Is GM Making Itself Great Again by Forgetting America?

Jitendra Parashar - Author

Nov. 28 2018, Updated 1:00 p.m. ET

Trump criticized General Motors

In the previous part, we discussed how General Motors’ (GM) recent announcement to shut down four factories in the US and cut jobs attracted a negative reaction from President Trump. Now, we’ll discuss why the plans are important for General Motors.

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Justifying the move

In General Motors’ press release on November 26, the company mentioned that it plans to close factories and lay off 15% of its workers. The plan is expected to result in cash savings of ~$6.0 billion. The cash savings would be the result of “cost reductions of $4.5 billion and a lower capital expenditure annual run rate of almost $1.5 billion.”

In his tweet, President Trump noted that “The U.S. saved General Motors, and this is the THANKS we get!”

President Trump was referring to General Motors’ trip through bankruptcy court in June 2009 due to the huge burden of rising debt and massive pension obligations. In July 2009, General Motors emerged from bankruptcy. The US government provided liquidity to General Motors’ predecessor company.

Read General Motors’ Pension Obligations and Bad Phase of Bankruptcy to learn more.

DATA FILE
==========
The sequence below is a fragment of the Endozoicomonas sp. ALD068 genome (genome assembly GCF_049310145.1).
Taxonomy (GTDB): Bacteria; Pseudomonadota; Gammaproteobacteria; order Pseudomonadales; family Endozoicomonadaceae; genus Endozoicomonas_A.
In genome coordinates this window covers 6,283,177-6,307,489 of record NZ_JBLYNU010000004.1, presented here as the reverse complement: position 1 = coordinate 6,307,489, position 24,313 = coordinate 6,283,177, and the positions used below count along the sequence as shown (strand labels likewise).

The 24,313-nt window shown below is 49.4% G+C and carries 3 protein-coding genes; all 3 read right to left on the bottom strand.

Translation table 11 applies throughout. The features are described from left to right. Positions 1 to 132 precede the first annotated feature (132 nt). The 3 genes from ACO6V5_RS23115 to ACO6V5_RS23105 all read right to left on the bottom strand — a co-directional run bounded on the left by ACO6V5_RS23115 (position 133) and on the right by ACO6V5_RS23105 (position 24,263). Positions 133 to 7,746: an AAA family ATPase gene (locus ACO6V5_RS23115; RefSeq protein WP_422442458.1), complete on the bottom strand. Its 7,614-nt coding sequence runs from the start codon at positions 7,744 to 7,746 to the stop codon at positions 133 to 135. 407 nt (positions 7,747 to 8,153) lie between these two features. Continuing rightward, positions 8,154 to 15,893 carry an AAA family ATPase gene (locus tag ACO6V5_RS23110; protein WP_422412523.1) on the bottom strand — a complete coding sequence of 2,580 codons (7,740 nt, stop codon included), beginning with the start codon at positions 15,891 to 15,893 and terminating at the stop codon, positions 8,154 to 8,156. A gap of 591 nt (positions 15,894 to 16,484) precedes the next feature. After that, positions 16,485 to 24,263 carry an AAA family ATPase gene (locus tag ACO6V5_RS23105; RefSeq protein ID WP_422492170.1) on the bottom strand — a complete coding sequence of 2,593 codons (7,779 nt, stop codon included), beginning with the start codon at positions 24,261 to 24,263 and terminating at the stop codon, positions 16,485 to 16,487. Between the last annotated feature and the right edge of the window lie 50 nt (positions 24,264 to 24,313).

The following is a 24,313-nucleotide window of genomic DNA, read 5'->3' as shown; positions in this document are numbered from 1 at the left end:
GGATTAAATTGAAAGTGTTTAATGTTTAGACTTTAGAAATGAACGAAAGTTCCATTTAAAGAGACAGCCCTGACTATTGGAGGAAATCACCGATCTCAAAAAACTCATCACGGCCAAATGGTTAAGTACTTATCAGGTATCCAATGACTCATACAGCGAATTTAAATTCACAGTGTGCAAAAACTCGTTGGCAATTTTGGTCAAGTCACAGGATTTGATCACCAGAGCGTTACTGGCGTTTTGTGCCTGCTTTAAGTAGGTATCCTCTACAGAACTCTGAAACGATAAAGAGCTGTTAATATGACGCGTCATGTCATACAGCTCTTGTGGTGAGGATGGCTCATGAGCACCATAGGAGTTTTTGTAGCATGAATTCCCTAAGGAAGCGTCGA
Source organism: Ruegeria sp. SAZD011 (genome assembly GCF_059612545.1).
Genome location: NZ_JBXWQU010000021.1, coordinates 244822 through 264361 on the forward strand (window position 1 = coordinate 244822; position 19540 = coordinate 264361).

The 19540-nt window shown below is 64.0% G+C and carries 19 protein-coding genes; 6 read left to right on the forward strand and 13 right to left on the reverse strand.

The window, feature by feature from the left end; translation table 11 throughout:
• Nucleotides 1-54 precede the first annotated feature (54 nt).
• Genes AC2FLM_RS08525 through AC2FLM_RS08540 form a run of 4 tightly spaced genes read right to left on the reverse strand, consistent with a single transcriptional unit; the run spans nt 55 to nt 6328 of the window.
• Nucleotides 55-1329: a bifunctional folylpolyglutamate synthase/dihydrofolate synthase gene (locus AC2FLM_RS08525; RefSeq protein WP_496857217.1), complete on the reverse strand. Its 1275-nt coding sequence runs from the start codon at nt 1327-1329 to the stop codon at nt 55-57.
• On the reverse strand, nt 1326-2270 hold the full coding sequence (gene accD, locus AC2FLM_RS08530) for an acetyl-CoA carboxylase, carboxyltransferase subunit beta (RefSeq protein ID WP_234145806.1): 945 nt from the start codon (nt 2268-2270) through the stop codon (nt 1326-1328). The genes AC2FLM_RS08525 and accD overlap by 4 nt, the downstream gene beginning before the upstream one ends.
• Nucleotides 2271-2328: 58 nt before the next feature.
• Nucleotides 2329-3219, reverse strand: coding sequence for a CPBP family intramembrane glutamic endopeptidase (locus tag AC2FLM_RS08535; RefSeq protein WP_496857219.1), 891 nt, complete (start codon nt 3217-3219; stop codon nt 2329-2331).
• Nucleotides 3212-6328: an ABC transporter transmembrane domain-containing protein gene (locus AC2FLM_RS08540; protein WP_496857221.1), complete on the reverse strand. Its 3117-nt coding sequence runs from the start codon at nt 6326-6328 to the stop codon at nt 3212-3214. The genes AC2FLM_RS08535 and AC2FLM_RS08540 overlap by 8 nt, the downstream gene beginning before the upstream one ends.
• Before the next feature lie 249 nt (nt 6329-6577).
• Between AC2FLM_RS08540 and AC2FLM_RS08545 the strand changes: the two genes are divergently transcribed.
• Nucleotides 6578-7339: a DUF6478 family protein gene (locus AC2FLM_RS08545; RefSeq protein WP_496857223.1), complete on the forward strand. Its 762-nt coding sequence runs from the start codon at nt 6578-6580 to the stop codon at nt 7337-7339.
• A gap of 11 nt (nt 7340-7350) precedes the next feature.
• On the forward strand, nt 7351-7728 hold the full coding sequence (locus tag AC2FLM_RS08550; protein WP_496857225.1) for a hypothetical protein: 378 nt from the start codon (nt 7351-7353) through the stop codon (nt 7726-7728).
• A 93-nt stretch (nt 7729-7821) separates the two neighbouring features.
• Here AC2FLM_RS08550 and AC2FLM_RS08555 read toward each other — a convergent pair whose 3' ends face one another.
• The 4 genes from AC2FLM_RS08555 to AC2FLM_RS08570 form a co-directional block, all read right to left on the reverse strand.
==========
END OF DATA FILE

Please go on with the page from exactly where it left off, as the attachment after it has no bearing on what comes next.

Is General Motors forgetting America?

General Motors’ latest plans to shut down plants in North America and lay off employees might seem like its going against America’s progress. However, General Motors started pruning its global operations by reducing its number of brands and cut its costs through union concessions right after it went to bankruptcy court in 2009. During the 2008–2009 auto industry (XLY) crisis, most of the mainstream automakers including Ford (F), Fiat Chrysler (FCAU), and Toyota (TM) faced financial difficulties due to a sharp fall in global vehicle demand. Since then, General Motors has focused on the global restructuring process to cut down costs and add manufacturing capacity to higher-growth areas.

General Motors’ latest move is a continuation of its restructuring to keep itself healthy amid fears of a downturn in US auto sales. General Motors would be able to survive difficult business conditions created by tariffs and lower small car demand. The healthy auto industry and flourishing auto companies are as important for an economy as a healthy job market.

Next, we’ll discuss what President Trump’s threat to cut subsidies means for General Motors.


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